Whereas adult hypertrophic cardiomyopathy (HCM) is mainly caused by mutations in genes encoding for components of the sarcomere, neonatal and childhood onset HCM is often associated with Noonan syndrome. Within the past decade, extensive clinical and experimental research has contributed to our understanding of sarcomere-associated HCM (S-HCM). European (1,2) and North-American (1,3) guidelines facilitate the management of patients with S-HCM, however those exclude patients with syndromic HCM and far less is known about outcome, clinical course and cardiac pathology of patients with Noonan syndrome-associated hypertrophic cardiomyopathy (N-HCM). A detailed understanding of disease course is necessary to provide optimal counseling, risk stratification and treatment.
Noonan syndrome has a prevalence of 1:1,000–1:2,500 (4,5) and belongs to the spectrum of diseases called “RASopathies” (alternatively called neuro-cardio-facial-cutaneous syndromes). It is caused by autosomal-dominant mutations in genes of the mitogen-activated protein kinase (MAPK) signaling pathway (5). Patients present with characteristic patterns of facial anomalies, short stature, congenital heart defects, hematologic disorders, and mental retardation (6).
HCM occurs in about 15% (7) to 20% (8,9) of patients with Noonan-syndrome. Mutations in the PTPN11, RAF1 and RIT1 genes are most often associated with the occurrence of HCM in Noonan-patients (9-12). Patients present clinically with myocardial hypertrophy (13), right and/or left ventricular outflow tract (LVOT) obstruction, diastolic and/or systolic dysfunction (7), and rarely with arrhythmia (8,9). Similar to S-HCM (14), fibrotic myocardial changes (13,15) and myocyte disarray (13,16) have been described in N-HCM. Therapeutic options are limited to medical treatment of heart failure symptoms, or surgical septal myectomy to relieve drug-refractory severe left and/or right ventricular outflow tract obstruction (17,18). New therapies directly targeting the RAS/MAPK pathways are currently under investigation (19-21).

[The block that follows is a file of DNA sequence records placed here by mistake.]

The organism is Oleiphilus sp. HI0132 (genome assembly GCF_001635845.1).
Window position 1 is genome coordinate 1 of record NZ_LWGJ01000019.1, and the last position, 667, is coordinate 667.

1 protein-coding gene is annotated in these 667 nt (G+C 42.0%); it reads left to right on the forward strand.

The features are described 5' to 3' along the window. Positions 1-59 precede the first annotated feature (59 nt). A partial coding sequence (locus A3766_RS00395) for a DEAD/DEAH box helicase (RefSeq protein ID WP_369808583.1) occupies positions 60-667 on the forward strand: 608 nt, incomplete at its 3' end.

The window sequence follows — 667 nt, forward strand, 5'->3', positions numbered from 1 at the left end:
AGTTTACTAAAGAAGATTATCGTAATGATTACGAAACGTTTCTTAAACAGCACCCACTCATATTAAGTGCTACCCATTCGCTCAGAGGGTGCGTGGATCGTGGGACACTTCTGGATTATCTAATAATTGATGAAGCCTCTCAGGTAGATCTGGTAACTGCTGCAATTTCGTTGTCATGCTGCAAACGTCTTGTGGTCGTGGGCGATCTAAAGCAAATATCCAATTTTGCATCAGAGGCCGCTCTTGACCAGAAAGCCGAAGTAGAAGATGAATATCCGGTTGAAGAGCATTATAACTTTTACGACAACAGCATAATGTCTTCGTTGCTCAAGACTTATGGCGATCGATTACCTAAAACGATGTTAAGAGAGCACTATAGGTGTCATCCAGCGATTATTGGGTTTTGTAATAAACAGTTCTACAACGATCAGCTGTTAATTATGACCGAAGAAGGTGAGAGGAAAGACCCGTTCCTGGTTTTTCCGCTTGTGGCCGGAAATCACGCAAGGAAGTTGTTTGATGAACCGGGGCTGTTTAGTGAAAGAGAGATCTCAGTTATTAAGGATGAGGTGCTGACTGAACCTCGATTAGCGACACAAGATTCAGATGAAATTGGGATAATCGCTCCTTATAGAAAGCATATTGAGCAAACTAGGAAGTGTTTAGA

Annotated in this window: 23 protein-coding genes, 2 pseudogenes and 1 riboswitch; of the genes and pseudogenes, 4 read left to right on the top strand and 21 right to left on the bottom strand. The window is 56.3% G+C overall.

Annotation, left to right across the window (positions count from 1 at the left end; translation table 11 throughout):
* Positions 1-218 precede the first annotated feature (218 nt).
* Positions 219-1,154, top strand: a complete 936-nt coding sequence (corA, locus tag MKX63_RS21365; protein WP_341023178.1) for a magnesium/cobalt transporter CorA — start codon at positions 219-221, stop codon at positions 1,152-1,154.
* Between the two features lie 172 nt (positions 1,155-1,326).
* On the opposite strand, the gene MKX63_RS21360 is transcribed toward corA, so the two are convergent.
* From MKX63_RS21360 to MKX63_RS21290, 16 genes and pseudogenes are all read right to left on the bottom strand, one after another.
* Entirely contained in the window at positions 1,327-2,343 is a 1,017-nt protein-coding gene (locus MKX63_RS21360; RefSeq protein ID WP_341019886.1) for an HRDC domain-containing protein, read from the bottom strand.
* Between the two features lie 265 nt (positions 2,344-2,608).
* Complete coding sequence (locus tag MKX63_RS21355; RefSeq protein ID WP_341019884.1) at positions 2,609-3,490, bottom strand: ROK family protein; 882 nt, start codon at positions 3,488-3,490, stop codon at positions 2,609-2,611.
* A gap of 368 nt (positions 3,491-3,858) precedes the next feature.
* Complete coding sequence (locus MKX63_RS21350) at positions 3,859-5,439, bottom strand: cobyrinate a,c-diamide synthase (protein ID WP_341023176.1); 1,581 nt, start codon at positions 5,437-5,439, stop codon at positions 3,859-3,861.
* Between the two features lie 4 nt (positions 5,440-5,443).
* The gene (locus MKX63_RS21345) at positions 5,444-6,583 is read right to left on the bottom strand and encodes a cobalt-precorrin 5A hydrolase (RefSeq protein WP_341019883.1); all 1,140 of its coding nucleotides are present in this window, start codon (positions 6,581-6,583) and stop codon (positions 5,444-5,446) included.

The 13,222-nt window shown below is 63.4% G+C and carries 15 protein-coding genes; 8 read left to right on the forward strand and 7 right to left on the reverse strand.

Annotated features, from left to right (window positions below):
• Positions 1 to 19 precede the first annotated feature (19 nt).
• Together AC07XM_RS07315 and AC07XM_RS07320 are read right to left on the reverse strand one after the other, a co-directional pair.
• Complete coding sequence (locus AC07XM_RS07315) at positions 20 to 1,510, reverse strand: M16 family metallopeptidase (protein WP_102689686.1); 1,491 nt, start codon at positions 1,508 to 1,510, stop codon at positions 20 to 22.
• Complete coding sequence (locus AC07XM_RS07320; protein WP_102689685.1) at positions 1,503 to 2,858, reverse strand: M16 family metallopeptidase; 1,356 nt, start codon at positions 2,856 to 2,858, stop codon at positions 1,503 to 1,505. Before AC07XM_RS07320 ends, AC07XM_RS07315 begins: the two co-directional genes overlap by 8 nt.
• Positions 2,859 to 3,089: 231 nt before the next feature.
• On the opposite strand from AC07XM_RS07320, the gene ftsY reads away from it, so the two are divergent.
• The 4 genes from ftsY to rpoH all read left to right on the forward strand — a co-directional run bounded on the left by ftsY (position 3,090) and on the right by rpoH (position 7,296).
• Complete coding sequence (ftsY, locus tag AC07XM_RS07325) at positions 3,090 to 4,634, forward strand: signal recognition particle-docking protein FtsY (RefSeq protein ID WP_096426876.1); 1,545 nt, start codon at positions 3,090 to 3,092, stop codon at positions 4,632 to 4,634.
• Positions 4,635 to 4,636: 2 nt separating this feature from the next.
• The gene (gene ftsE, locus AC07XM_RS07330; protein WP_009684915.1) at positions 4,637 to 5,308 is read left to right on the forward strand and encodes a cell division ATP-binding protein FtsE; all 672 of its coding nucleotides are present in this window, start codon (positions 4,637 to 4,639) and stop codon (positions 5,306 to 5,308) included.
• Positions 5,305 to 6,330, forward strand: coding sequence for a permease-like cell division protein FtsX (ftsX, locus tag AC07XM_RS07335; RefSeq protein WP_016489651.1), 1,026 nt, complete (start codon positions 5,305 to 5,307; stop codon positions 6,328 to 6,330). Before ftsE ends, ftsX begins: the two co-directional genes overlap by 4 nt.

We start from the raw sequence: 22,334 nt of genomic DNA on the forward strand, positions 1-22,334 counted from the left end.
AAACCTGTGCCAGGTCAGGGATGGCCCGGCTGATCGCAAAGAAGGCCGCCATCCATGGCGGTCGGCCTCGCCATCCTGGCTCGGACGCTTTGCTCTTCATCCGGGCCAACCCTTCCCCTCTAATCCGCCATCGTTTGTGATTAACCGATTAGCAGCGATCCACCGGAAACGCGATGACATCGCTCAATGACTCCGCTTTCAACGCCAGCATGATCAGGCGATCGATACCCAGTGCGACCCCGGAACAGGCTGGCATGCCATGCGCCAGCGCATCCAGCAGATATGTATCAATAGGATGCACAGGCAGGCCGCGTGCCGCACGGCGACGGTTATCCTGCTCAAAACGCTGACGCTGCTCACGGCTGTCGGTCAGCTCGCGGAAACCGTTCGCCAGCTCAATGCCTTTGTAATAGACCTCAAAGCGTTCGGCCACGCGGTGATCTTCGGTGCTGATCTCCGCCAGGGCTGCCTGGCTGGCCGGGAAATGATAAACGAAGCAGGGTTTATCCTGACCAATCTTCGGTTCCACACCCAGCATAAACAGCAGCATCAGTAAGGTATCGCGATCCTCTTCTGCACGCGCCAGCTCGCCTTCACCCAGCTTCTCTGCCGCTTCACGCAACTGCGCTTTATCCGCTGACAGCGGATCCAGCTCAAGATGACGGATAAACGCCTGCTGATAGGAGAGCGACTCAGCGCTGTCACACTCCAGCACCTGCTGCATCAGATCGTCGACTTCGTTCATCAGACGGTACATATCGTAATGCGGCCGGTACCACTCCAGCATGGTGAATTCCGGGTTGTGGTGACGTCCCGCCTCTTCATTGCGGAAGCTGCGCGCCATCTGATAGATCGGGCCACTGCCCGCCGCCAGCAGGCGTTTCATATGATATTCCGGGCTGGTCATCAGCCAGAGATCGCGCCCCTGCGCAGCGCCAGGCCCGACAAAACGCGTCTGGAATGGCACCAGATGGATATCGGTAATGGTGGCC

This single center cohort study compares long-term outcome and cardiac pathology between patients with genetically diagnosed childhood onset N-HCM and S-HCM.
All patients with childhood HCM presenting at the German Heart Center Munich, a tertiary care university hospital, between January 1978 and July 2018 were included in the study.
Demographic, clinical, molecular genetic testing result, transthoracic echocardiographic (TTE), electrocardiographic (ECG), 24-hour ambulatory Holter ECG, cardiopulmonary exercise testing (CPET), cardiovascular magnetic resonance (CMR), surgical, histopathologic and other patient-related data were collected retrospectively by review of patients’ charts within 1, 5 and 10 years after diagnosis, and at last follow-up.
Molecular genetic DNA-based analysis was carried out as recommended by European and North-American guidelines (2,22-24) in accredited laboratories only and criteria for assessing variant pathogenicity were based on the variant type, variant database, literature review, frequency in the general population, and in silico analysis according to the ACMG (American College of Medical Genetics and Genomics) guidelines (25,26).
Patients were classified into two groups for comparison: patients with a genetic or clinical diagnosis of Noonan syndrome and HCM (N-HCM) (4) and patients with a genetic diagnosis of sarcomere protein-associated HCM (S-HCM) (2,27).
Primary endpoint was death. Secondary endpoints were survival until hospitalization for heart failure, survival until hospitalization for intervention, and survival until first severe arrhythmic event. Intervention was defined as either percutaneous cardiac intervention or cardiac operation. Severe arrhythmic event was defined as sudden cardiac death, aborted sudden cardiac death, appropriate ICD discharge or sustained ventricular or supraventricular tachycardia.
Inclusion and exclusion criteria
All children with a primary diagnosis of HCM between birth and the age of 18 years and a positive genetic result for HCM or Noonan syndrome, or a clinical diagnosis of Noonan syndrome were included in the study (also see Supplementary files for further details). Patients with other complex structural heart disease and with other genetic, metabolic or neuromuscular disorders were excluded.
Clinical data, imaging and histopathology
Data were collected as previously described (28). Please see Supplementary files for detailed description of imaging, ECG, CPET, and histopathology.
Statistical analysis was performed with the SPSS software version 22.0.0 (SPSS Inc., IBM Company, Chicago, Illinois, USA). The time-related probability of survival until primary endpoint and secondary endpoints were estimated with the Kaplan-Meier method and compared by the log-rank test between groups. Data were censored at the time of event or the latest time of follow-up. Continuous variables are expressed as means (95% confidence interval) or median (range: minimum–maximum), according to sample distribution. Differences between N-HCM and S-HCM patients were analyzed by independent t-test for normally distributed or Mann-Whitney Wilcoxon test for not normally distributed data. Longitudinal data were compared with paired t-test or Wilcoxon signed rank tests where appropriate. Categorical variables are given as percentages of group totals and were analyzed by Pearson Chi Square or Fisher exact test. A P value of <0.05 (two-sided) was considered statistically significant.